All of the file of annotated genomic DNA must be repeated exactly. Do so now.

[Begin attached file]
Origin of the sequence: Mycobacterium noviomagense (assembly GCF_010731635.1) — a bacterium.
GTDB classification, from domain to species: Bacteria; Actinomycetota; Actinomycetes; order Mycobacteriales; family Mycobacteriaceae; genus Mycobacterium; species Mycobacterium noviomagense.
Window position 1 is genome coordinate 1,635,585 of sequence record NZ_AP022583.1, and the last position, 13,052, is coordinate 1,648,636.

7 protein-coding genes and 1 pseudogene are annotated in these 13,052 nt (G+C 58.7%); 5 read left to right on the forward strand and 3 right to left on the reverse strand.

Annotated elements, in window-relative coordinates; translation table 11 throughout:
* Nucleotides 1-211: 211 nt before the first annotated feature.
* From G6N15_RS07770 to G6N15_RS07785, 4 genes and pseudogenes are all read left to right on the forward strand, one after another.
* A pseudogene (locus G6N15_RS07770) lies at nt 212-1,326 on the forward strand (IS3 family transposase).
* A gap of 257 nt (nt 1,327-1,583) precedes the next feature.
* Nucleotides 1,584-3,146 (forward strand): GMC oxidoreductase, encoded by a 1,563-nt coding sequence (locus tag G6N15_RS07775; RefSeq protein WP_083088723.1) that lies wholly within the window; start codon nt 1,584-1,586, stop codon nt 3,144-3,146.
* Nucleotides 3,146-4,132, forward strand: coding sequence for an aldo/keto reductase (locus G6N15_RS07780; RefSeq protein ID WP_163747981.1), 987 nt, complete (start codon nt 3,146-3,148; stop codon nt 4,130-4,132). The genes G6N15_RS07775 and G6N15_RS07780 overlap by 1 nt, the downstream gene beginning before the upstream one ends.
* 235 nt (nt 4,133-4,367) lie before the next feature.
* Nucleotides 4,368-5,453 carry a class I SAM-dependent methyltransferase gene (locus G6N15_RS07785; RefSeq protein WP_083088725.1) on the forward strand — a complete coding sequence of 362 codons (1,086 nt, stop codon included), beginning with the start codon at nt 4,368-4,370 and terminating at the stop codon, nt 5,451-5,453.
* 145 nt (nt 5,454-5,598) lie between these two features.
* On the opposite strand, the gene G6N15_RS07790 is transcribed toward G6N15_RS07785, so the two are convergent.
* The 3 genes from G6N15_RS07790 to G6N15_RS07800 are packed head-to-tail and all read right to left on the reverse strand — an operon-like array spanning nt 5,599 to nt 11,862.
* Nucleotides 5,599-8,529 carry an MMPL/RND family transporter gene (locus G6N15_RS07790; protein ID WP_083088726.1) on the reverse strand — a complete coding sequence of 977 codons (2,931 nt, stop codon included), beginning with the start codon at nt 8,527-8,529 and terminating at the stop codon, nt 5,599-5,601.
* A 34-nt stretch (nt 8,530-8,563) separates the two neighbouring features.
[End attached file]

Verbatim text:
Origin of the sequence: Mycobacterium noviomagense (assembly GCF_010731635.1) — a bacterium.
GTDB classification, from domain to species: Bacteria; Actinomycetota; Actinomycetes; order Mycobacteriales; family Mycobacteriaceae; genus Mycobacterium; species Mycobacterium noviomagense.
Window position 1 is genome coordinate 1,635,585 of sequence record NZ_AP022583.1, and the last position, 13,052, is coordinate 1,648,636.

7 protein-coding genes and 1 pseudogene are annotated in these 13,052 nt (G+C 58.7%); 5 read left to right on the forward strand and 3 right to left on the reverse strand.

Annotated elements, in window-relative coordinates; translation table 11 throughout:
* Nucleotides 1-211: 211 nt before the first annotated feature.
* From G6N15_RS07770 to G6N15_RS07785, 4 genes and pseudogenes are all read left to right on the forward strand, one after another.
* A pseudogene (locus G6N15_RS07770) lies at nt 212-1,326 on the forward strand (IS3 family transposase).
* A gap of 257 nt (nt 1,327-1,583) precedes the next feature.
* Nucleotides 1,584-3,146 (forward strand): GMC oxidoreductase, encoded by a 1,563-nt coding sequence (locus tag G6N15_RS07775; RefSeq protein WP_083088723.1) that lies wholly within the window; start codon nt 1,584-1,586, stop codon nt 3,144-3,146.
* Nucleotides 3,146-4,132, forward strand: coding sequence for an aldo/keto reductase (locus G6N15_RS07780; RefSeq protein ID WP_163747981.1), 987 nt, complete (start codon nt 3,146-3,148; stop codon nt 4,130-4,132). The genes G6N15_RS07775 and G6N15_RS07780 overlap by 1 nt, the downstream gene beginning before the upstream one ends.
* 235 nt (nt 4,133-4,367) lie before the next feature.
* Nucleotides 4,368-5,453 carry a class I SAM-dependent methyltransferase gene (locus G6N15_RS07785; RefSeq protein WP_083088725.1) on the forward strand — a complete coding sequence of 362 codons (1,086 nt, stop codon included), beginning with the start codon at nt 4,368-4,370 and terminating at the stop codon, nt 5,451-5,453.
* 145 nt (nt 5,454-5,598) lie between these two features.
* On the opposite strand, the gene G6N15_RS07790 is transcribed toward G6N15_RS07785, so the two are convergent.
* The 3 genes from G6N15_RS07790 to G6N15_RS07800 are packed head-to-tail and all read right to left on the reverse strand — an operon-like array spanning nt 5,599 to nt 11,862.
* Nucleotides 5,599-8,529 carry an MMPL/RND family transporter gene (locus G6N15_RS07790; protein ID WP_083088726.1) on the reverse strand — a complete coding sequence of 977 codons (2,931 nt, stop codon included), beginning with the start codon at nt 8,527-8,529 and terminating at the stop codon, nt 5,599-5,601.
* A 34-nt stretch (nt 8,530-8,563) separates the two neighbouring features.